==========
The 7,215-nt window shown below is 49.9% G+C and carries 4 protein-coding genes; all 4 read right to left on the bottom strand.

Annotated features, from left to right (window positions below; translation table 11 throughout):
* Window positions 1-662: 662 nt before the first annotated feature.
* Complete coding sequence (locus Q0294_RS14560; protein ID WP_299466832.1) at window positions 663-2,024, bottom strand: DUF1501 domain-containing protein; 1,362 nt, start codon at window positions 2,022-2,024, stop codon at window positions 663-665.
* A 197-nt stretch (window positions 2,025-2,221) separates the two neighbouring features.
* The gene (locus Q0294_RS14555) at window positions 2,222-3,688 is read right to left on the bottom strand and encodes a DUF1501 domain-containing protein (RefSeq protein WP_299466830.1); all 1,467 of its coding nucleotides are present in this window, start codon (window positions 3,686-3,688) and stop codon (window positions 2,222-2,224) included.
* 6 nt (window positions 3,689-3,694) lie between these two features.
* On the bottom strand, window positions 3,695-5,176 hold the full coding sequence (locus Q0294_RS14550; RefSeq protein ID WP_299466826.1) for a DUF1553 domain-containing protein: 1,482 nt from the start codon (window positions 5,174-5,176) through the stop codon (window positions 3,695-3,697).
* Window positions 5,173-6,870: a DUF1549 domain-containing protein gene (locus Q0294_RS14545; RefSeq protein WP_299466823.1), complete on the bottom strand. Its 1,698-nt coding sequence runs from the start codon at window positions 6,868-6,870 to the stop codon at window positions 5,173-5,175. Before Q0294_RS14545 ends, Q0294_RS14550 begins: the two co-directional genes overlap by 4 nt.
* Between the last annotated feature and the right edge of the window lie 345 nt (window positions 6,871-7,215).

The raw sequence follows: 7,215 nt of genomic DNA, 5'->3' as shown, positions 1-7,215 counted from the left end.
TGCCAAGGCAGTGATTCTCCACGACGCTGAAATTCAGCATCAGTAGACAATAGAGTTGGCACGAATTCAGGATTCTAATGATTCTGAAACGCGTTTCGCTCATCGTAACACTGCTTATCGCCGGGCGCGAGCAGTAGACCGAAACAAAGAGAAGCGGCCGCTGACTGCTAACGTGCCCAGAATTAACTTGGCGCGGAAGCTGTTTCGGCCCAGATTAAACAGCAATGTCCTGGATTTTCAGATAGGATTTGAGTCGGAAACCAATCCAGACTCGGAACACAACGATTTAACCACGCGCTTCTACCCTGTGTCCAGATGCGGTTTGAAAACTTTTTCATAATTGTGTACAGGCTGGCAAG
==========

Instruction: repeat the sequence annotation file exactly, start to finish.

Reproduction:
The 7,215-nt window shown below is 49.9% G+C and carries 4 protein-coding genes; all 4 read right to left on the bottom strand.

Annotated features, from left to right (window positions below; translation table 11 throughout):
* Window positions 1-662: 662 nt before the first annotated feature.
* Complete coding sequence (locus Q0294_RS14560; protein ID WP_299466832.1) at window positions 663-2,024, bottom strand: DUF1501 domain-containing protein; 1,362 nt, start codon at window positions 2,022-2,024, stop codon at window positions 663-665.
* A 197-nt stretch (window positions 2,025-2,221) separates the two neighbouring features.
* The gene (locus Q0294_RS14555) at window positions 2,222-3,688 is read right to left on the bottom strand and encodes a DUF1501 domain-containing protein (RefSeq protein WP_299466830.1); all 1,467 of its coding nucleotides are present in this window, start codon (window positions 3,686-3,688) and stop codon (window positions 2,222-2,224) included.
* 6 nt (window positions 3,689-3,694) lie between these two features.
* On the bottom strand, window positions 3,695-5,176 hold the full coding sequence (locus Q0294_RS14550; RefSeq protein ID WP_299466826.1) for a DUF1553 domain-containing protein: 1,482 nt from the start codon (window positions 5,174-5,176) through the stop codon (window positions 3,695-3,697).
* Window positions 5,173-6,870: a DUF1549 domain-containing protein gene (locus Q0294_RS14545; RefSeq protein WP_299466823.1), complete on the bottom strand. Its 1,698-nt coding sequence runs from the start codon at window positions 6,868-6,870 to the stop codon at window positions 5,173-5,175. Before Q0294_RS14545 ends, Q0294_RS14550 begins: the two co-directional genes overlap by 4 nt.
* Between the last annotated feature and the right edge of the window lie 345 nt (window positions 6,871-7,215).

The raw sequence follows: 7,215 nt of genomic DNA, 5'->3' as shown, positions 1-7,215 counted from the left end.
TGCCAAGGCAGTGATTCTCCACGACGCTGAAATTCAGCATCAGTAGACAATAGAGTTGGCACGAATTCAGGATTCTAATGATTCTGAAACGCGTTTCGCTCATCGTAACACTGCTTATCGCCGGGCGCGAGCAGTAGACCGAAACAAAGAGAAGCGGCCGCTGACTGCTAACGTGCCCAGAATTAACTTGGCGCGGAAGCTGTTTCGGCCCAGATTAAACAGCAATGTCCTGGATTTTCAGATAGGATTTGAGTCGGAAACCAATCCAGACTCGGAACACAACGATTTAACCACGCGCTTCTACCCTGTGTCCAGATGCGGTTTGAAAACTTTTTCATAATTGTGTACAGGCTGGCAAG